Zeiss Distagon 25mm vs Zeiss 28mm

leong

Active Member
Its probably a question that has been asked a thousand times before.

I currently have an Aria without any lenses whatsoever. For a start, I am looking at getting a wide angled lens and have narrowed this down to the 25m and the 28mm. Problem is that I can't figure out which to get. Short of the obvious reasons like cost and sharpness which favours the 28mm and controlled distortion and wider field of view which favours the 25mm, are there any other reasons for getting either lens? Is there a fallacy with regards to the statement I made above?

I would like to hear about your experiences about both lenses, if you have tried both of just either one of them. Share with us what you like or dislike about the lenses.
 
J

jgban

According to Zeiss charts, the 25mm is actually 25.9mm and the 28 is 28.5. I have tried to see how significant the difference in field of view is comparing the 25 to my 28 f:2 (which is actually 28.8) and, just looking through the viewfinder) the images are very, very close. (I mean I did not "notice" a difference). I cannot comment on differences in optical quality between the 25 and the 28 2.8, but (according to Zeiss charts) the 28 mm 2.8 seems superior on every account.
Of course this may be the reason the 25mm has been discontinued...
Juan
 

paulcontax

Well-Known Member
> I am very happy with the 2.8/28 which is a really great lens ! I'm using Pentax- and Canon-lenses too but the Zeiss Distagon is far better than any other 28mm I tried ! Sharpness, colours, contrast... just everything is really great ! This was the lens that made me a Contax-/Zeiss-user ! The difference to other brands with the 50/135mm-lenses are not that abvious as with the 28 Distagon.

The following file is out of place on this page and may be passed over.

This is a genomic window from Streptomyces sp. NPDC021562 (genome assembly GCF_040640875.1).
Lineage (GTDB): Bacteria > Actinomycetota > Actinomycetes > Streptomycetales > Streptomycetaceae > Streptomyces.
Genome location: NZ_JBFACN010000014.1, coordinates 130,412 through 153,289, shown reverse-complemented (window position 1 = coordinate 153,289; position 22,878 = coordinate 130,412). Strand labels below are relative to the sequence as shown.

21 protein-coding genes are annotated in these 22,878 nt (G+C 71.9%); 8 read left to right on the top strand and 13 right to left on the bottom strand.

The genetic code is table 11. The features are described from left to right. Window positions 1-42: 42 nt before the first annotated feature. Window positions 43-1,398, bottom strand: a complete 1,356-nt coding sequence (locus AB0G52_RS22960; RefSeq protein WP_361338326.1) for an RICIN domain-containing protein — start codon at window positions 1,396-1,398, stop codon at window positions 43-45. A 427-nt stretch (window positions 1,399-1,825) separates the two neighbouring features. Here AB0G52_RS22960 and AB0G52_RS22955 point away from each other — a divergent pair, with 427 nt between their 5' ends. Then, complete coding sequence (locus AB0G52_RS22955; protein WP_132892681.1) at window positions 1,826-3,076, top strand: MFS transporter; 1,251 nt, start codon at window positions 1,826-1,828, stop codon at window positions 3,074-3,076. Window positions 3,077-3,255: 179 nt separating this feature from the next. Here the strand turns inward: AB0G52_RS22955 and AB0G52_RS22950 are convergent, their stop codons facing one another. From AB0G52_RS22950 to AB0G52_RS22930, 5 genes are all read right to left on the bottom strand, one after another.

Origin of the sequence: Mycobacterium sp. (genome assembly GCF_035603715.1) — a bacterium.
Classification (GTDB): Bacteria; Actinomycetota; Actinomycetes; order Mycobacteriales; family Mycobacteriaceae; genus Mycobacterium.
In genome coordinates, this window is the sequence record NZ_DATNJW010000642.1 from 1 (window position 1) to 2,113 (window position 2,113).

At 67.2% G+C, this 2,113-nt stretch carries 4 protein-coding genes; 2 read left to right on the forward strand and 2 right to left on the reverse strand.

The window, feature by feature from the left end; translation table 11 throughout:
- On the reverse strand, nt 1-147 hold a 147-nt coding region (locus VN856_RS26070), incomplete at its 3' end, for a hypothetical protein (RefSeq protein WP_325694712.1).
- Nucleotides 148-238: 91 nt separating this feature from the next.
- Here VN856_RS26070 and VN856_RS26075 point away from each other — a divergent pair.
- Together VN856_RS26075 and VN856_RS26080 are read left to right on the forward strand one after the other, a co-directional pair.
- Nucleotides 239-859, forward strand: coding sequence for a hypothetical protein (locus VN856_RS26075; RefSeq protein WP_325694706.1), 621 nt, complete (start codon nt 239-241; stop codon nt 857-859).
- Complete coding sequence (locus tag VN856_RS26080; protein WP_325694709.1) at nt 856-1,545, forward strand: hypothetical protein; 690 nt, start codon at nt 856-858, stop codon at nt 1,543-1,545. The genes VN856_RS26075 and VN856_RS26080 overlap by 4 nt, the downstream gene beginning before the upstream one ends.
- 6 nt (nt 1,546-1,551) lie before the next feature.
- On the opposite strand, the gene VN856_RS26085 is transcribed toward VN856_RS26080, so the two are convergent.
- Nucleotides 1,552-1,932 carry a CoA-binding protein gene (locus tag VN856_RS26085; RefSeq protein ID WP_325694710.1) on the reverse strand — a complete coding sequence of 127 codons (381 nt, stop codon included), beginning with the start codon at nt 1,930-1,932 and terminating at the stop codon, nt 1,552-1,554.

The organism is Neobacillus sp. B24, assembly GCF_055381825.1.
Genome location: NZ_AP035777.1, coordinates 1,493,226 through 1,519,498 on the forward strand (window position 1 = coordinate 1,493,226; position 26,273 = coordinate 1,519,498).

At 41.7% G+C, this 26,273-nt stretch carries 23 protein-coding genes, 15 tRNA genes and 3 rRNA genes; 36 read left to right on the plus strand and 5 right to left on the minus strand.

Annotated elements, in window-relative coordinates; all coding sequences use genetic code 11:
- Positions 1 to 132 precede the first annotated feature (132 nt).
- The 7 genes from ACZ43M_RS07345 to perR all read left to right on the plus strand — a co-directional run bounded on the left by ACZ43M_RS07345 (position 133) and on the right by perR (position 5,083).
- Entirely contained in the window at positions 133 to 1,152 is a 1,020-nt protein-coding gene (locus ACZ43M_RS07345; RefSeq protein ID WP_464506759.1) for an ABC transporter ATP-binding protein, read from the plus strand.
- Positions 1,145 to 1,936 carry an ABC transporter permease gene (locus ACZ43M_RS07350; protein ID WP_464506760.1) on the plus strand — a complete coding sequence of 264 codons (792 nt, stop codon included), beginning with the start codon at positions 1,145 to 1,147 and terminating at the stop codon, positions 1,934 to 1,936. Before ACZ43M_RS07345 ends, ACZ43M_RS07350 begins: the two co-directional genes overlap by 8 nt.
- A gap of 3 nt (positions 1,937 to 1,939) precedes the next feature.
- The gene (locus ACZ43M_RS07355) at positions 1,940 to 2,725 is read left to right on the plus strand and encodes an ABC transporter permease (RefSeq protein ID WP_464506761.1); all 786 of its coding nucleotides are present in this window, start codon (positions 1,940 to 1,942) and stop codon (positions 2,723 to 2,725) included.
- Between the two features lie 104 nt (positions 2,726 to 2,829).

Paul
 

europanorama

Well-Known Member
I am very happy with the 2.8/28 which is a really great lens ! I'm using Pentax- and Canon-lenses too but the Zeiss Distagon is far better than any other 28mm I tried ! Sharpness, colours, contrast... just everything is really great !

woould be nice if somebody could compare the best nikon or even leica 28 with the zeiss.
 

leong

Active Member
I have been looking at the MTF charts for both lens for quite some time now, and it seems to tell me to get the 28/2.8 instead of the 25/2.8.

Does the 3mm difference make a lot of difference your pictures? In terms of framing something maybe about 5 metres away, how many steps back do I need to take to match the field of view of the 25/2.8?
 

crocus63

Well-Known Member
I have been very happy with my 28/2.8 MM. I have compared it with friends Nikon and Tokina, and they are in now way close as far as I'm concerned.

As for the 3mm difference, I have compared 21, 24, and 28. The 24 is only marginally different than the 28, so 25 will be even less. I only have to take 3 steps back instead of paying for 25mm CZ. The 28 is also a bargain as far as 28's go.

Regards, Gary
 

leong

Active Member